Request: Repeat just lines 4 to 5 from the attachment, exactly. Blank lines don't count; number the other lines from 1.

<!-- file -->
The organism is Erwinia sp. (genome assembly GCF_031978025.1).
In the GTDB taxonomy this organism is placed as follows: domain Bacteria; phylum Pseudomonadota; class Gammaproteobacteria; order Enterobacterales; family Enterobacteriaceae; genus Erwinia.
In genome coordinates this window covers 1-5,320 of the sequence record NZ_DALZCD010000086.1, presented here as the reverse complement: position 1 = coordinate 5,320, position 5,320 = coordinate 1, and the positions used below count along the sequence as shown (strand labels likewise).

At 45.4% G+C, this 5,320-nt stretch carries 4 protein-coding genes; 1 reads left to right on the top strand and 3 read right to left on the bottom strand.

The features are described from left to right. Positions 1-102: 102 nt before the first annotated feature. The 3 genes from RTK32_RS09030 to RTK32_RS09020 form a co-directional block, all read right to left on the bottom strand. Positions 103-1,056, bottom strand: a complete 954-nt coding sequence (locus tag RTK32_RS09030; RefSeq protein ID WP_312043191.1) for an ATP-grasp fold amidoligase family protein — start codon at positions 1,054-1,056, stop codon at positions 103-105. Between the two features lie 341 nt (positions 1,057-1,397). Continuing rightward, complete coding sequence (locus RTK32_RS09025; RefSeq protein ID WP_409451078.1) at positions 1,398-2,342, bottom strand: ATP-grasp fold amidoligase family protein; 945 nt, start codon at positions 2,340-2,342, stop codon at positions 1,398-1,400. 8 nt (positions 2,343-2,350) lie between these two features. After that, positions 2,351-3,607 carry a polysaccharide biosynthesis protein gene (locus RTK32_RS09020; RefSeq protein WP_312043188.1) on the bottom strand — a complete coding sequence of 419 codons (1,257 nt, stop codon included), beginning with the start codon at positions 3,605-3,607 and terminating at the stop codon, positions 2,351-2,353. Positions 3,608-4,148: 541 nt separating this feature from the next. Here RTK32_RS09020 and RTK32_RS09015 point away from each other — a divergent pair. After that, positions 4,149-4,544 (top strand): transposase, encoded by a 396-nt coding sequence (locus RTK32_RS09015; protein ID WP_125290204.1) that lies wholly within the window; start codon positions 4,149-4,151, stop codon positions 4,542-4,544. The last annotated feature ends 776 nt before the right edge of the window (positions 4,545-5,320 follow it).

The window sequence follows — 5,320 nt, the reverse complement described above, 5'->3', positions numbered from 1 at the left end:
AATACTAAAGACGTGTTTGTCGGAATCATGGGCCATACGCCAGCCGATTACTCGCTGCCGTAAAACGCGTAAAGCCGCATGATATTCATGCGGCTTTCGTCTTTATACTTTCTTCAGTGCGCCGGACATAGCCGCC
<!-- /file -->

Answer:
At 45.4% G+C, this 5,320-nt stretch carries 4 protein-coding genes; 1 reads left to right on the top strand and 3 read right to left on the bottom strand.

The features are described from left to right. Positions 1-102: 102 nt before the first annotated feature. The 3 genes from RTK32_RS09030 to RTK32_RS09020 form a co-directional block, all read right to left on the bottom strand. Positions 103-1,056, bottom strand: a complete 954-nt coding sequence (locus tag RTK32_RS09030; RefSeq protein ID WP_312043191.1) for an ATP-grasp fold amidoligase family protein — start codon at positions 1,054-1,056, stop codon at positions 103-105. Between the two features lie 341 nt (positions 1,057-1,397). Continuing rightward, complete coding sequence (locus RTK32_RS09025; RefSeq protein ID WP_409451078.1) at positions 1,398-2,342, bottom strand: ATP-grasp fold amidoligase family protein; 945 nt, start codon at positions 2,340-2,342, stop codon at positions 1,398-1,400. 8 nt (positions 2,343-2,350) lie between these two features. After that, positions 2,351-3,607 carry a polysaccharide biosynthesis protein gene (locus RTK32_RS09020; RefSeq protein WP_312043188.1) on the bottom strand — a complete coding sequence of 419 codons (1,257 nt, stop codon included), beginning with the start codon at positions 3,605-3,607 and terminating at the stop codon, positions 2,351-2,353. Positions 3,608-4,148: 541 nt separating this feature from the next. Here RTK32_RS09020 and RTK32_RS09015 point away from each other — a divergent pair. After that, positions 4,149-4,544 (top strand): transposase, encoded by a 396-nt coding sequence (locus RTK32_RS09015; protein ID WP_125290204.1) that lies wholly within the window; start codon positions 4,149-4,151, stop codon positions 4,542-4,544. The last annotated feature ends 776 nt before the right edge of the window (positions 4,545-5,320 follow it).